Alcantarea (Mez) Harms

Named after Don Pedro de Alcantara II (1825–1891) Emperor of Brazil.

Plants mainly large. Leaves in a rosette, many-ranked, entire; blades ligulate to linear-triangular. Scape conspicuous, erect, robust. Inflorescence bipinnate and paniculate. Flowers spectacular, distichous; floral bracts conspicuous, exceeded by the sepals; sepals free, convolute; petals free, linear, long, ephemeral, wilting soon after flowering, becoming droopy; individual petals spirally twisted; stamens protruding.

Large ornamentals which occur in scattered shadehouses throughout south-eastern Australia. Flowering occurs every 10 or so years and because seed has been collected from Australian plants, flowering occurs at about the same time throughout the area. The tall inflorescence is spectacular.The following four species are grown: A. geniculata, A. glaziouana, A. imperialis, A. regina. They are difficult to identify with perhaps the first two the more common.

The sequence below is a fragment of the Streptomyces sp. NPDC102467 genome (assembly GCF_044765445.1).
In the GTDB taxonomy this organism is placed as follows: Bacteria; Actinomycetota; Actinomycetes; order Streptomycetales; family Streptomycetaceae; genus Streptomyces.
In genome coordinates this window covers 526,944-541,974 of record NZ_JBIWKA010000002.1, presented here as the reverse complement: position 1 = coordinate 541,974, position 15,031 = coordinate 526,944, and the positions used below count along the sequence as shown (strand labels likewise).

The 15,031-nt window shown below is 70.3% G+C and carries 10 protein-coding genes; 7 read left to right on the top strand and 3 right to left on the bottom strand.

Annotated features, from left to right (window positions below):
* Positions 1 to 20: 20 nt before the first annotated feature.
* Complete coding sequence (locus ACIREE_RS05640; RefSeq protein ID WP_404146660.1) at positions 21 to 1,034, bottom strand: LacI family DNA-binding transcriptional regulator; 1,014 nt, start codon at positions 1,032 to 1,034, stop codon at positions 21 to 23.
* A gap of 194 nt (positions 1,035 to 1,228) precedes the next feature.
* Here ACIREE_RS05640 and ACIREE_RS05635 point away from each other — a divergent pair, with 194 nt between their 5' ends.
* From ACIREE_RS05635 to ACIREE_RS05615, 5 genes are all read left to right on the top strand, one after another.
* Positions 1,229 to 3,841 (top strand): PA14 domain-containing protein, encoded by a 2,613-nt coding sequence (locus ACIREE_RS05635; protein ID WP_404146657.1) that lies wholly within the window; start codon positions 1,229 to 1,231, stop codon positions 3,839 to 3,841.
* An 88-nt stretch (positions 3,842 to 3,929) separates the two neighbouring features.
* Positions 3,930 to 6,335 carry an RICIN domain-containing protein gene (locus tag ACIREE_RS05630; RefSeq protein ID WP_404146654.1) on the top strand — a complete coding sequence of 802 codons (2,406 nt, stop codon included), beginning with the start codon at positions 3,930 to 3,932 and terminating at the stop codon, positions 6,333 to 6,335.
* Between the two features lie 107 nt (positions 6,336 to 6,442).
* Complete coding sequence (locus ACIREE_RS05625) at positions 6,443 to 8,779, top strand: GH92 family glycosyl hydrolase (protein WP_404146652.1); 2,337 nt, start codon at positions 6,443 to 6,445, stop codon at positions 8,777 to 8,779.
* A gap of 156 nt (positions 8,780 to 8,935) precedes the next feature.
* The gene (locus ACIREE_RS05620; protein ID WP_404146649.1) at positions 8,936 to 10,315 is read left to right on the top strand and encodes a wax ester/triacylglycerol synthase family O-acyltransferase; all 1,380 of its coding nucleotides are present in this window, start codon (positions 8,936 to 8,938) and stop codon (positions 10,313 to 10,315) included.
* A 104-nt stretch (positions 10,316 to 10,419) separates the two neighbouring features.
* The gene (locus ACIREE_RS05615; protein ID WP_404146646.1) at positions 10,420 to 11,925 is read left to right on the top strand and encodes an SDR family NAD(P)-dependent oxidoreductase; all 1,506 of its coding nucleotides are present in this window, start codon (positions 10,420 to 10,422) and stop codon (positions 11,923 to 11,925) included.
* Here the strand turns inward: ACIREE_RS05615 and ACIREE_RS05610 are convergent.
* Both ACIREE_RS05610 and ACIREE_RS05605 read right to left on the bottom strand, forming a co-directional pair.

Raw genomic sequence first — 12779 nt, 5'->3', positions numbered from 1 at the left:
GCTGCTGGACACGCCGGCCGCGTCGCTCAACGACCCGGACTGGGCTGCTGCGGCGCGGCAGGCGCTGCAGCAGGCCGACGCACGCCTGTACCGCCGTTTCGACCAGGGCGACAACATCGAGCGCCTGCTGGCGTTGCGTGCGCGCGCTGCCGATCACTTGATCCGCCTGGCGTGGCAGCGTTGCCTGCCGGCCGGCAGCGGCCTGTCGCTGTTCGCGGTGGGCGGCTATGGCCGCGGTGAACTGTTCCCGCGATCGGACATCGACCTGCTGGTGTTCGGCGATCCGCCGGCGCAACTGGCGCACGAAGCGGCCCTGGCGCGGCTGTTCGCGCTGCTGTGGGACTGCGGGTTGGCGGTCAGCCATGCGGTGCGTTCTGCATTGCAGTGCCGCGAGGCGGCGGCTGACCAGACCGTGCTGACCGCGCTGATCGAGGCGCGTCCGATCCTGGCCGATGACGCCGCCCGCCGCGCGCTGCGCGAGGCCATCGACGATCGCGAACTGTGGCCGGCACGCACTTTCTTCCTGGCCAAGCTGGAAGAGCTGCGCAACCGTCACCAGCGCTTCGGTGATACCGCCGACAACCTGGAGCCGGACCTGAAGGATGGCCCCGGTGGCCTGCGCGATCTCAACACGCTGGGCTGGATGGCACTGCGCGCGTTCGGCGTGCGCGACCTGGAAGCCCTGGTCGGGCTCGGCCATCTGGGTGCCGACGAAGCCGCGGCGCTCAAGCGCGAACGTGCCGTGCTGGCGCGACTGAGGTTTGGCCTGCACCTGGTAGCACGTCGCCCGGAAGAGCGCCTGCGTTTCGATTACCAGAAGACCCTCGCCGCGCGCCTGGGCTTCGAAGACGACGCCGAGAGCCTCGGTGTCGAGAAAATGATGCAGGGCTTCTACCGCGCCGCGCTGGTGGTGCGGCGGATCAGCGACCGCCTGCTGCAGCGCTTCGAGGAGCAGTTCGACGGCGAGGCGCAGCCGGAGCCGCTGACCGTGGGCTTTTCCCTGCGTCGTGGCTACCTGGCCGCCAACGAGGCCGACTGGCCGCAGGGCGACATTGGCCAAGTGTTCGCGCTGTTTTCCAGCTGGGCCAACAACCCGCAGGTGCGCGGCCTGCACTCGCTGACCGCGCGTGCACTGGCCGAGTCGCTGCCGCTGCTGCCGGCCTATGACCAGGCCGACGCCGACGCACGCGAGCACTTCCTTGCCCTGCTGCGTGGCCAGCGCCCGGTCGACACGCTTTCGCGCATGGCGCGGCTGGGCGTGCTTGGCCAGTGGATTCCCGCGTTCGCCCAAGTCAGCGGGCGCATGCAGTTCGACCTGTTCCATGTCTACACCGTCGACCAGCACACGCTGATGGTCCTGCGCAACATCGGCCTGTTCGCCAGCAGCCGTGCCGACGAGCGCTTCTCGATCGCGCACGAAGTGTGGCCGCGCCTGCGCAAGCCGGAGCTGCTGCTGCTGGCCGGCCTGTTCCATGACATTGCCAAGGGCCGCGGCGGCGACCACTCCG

Previously a subgenus of Vriesea but reinstated to generic level in 1995.

Mainly by seed, sometimes by adventitious offsets.

About 16 species from SE Brazil, many recently named.

Source: Christensen, T.; Butcher, D. (2005). Bromeliaceae. In: Spencer, R.. Horticultural Flora of South-eastern Australia. Volume 5. Flowering plants. Monocotyledons. The identification of garden and cultivated plants. University of New South Wales Press.

kingdom Plantae
phylum   Tracheophyta
class    Magnoliopsida
superorder     Lilianae
order      Poales
family       Bromeliaceae
Higher taxa
Subordinate taxa
species         Alcantarea imperialis (Carr.) Harms